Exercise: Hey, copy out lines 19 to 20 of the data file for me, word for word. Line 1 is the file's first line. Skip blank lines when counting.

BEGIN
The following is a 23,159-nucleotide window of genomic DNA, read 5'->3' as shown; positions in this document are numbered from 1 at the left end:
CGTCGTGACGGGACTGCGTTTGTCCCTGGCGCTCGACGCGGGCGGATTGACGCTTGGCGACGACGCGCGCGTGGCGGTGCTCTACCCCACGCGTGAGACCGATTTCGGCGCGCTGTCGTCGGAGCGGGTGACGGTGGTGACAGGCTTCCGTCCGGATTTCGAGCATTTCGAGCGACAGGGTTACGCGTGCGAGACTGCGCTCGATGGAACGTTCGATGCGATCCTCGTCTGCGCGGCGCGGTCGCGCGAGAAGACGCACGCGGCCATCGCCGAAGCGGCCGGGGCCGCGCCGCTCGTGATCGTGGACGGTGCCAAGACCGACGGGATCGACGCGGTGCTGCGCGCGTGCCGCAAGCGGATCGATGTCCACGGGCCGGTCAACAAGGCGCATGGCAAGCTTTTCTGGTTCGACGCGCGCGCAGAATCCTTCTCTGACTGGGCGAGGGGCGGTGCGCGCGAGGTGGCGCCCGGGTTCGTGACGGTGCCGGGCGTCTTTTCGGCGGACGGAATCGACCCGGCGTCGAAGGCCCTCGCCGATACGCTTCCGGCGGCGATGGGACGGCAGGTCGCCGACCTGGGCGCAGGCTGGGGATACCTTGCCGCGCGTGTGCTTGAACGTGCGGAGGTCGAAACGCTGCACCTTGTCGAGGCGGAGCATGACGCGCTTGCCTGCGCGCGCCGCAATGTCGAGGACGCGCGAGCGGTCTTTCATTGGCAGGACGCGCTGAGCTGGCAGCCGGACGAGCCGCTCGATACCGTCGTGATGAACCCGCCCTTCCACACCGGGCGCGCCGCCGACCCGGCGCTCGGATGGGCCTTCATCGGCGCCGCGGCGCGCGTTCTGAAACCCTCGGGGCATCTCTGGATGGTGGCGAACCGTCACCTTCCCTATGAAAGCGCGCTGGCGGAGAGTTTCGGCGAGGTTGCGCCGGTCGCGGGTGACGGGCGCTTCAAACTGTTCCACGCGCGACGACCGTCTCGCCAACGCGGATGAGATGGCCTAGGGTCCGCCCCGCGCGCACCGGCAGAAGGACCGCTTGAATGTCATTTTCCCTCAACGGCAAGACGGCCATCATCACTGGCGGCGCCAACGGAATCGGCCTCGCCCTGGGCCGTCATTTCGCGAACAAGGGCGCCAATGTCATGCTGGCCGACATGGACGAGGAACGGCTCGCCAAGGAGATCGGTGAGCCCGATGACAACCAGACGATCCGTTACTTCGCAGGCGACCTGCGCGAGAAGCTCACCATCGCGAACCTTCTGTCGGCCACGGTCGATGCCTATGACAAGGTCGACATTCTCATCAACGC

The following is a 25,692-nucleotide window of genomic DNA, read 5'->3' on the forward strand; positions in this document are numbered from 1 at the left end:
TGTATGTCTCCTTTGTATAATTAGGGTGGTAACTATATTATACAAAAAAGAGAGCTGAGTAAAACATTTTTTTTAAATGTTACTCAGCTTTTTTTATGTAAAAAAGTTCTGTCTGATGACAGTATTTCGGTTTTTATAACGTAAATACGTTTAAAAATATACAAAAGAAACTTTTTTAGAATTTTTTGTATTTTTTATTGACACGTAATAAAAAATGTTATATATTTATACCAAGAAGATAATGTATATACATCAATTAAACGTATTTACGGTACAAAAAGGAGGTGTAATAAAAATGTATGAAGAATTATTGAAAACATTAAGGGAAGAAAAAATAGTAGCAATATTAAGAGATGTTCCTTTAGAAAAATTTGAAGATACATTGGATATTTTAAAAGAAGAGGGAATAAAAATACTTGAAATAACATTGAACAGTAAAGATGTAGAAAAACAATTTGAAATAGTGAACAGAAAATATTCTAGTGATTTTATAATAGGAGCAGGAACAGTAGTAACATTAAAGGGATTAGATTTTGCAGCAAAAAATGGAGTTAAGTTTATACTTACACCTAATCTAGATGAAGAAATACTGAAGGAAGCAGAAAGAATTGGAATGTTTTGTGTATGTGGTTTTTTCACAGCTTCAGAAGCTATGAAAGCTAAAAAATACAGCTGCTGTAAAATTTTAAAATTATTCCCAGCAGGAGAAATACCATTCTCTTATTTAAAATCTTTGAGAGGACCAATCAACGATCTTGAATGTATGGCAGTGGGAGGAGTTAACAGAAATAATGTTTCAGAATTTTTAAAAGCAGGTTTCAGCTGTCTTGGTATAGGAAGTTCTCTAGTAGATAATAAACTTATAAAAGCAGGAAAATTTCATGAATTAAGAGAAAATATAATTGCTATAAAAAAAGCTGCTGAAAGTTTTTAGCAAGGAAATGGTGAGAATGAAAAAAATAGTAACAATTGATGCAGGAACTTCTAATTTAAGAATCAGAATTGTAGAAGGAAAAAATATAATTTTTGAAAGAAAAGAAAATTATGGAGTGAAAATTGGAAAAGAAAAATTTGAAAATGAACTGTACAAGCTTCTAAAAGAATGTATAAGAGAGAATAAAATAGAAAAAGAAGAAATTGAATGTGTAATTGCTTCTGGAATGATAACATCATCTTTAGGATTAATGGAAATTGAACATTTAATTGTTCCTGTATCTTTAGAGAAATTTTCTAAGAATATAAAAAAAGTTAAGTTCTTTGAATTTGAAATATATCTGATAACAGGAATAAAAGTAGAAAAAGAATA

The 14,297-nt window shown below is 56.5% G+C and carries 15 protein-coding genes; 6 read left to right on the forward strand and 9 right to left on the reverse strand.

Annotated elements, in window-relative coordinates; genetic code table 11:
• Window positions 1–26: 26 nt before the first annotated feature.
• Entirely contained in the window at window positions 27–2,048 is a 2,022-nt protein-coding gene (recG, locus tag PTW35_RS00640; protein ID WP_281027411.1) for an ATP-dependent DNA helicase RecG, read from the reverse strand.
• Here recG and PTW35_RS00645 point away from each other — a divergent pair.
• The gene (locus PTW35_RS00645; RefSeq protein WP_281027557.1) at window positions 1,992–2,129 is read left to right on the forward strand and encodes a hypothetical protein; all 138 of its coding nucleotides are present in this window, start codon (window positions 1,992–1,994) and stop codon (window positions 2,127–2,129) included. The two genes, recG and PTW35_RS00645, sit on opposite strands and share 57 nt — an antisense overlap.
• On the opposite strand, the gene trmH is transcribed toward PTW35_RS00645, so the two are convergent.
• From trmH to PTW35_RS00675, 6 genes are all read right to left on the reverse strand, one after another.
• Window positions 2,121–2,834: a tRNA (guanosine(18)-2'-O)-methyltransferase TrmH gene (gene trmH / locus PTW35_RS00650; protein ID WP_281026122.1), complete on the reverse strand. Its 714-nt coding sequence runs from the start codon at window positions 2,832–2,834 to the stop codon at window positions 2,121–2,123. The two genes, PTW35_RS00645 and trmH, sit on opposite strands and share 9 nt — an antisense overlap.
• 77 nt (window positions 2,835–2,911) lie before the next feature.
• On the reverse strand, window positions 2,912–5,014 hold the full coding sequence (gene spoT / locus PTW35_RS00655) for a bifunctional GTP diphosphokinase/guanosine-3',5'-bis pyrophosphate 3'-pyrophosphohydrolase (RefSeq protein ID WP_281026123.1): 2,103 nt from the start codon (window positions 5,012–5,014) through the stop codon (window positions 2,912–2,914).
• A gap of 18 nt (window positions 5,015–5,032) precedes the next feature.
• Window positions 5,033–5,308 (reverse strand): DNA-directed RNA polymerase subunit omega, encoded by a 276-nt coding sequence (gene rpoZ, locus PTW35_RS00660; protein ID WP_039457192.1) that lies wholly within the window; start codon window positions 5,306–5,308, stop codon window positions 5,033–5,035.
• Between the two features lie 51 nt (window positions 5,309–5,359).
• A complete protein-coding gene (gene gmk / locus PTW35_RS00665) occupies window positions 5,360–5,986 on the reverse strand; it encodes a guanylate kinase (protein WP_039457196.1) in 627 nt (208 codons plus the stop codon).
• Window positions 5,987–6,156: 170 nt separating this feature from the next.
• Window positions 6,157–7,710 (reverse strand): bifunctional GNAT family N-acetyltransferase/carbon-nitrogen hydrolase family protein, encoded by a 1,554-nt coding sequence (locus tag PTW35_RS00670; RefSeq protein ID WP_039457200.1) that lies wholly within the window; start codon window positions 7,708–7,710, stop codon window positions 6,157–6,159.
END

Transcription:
• A complete protein-coding gene (gene gmk / locus PTW35_RS00665) occupies window positions 5,360–5,986 on the reverse strand; it encodes a guanylate kinase (protein WP_039457196.1) in 627 nt (208 codons plus the stop codon).
• Window positions 5,987–6,156: 170 nt separating this feature from the next.